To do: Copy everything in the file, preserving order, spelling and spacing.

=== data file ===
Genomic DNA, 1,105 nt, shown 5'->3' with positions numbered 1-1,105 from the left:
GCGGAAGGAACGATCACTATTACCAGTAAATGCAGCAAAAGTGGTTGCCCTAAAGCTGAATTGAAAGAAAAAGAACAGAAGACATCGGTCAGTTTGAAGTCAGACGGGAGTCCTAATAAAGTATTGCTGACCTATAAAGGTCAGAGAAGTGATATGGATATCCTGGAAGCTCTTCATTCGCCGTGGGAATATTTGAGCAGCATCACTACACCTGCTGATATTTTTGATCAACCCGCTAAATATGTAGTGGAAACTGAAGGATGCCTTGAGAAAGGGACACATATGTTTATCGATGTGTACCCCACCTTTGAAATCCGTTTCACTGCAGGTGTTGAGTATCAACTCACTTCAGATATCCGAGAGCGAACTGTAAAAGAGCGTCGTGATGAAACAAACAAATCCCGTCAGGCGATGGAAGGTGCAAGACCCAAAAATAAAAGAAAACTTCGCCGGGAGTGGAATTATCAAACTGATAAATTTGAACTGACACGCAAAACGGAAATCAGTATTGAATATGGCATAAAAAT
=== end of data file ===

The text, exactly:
Genomic DNA, 1,105 nt, shown 5'->3' with positions numbered 1-1,105 from the left:
GCGGAAGGAACGATCACTATTACCAGTAAATGCAGCAAAAGTGGTTGCCCTAAAGCTGAATTGAAAGAAAAAGAACAGAAGACATCGGTCAGTTTGAAGTCAGACGGGAGTCCTAATAAAGTATTGCTGACCTATAAAGGTCAGAGAAGTGATATGGATATCCTGGAAGCTCTTCATTCGCCGTGGGAATATTTGAGCAGCATCACTACACCTGCTGATATTTTTGATCAACCCGCTAAATATGTAGTGGAAACTGAAGGATGCCTTGAGAAAGGGACACATATGTTTATCGATGTGTACCCCACCTTTGAAATCCGTTTCACTGCAGGTGTTGAGTATCAACTCACTTCAGATATCCGAGAGCGAACTGTAAAAGAGCGTCGTGATGAAACAAACAAATCCCGTCAGGCGATGGAAGGTGCAAGACCCAAAAATAAAAGAAAACTTCGCCGGGAGTGGAATTATCAAACTGATAAATTTGAACTGACACGCAAAACGGAAATCAGTATTGAATATGGCATAAAAAT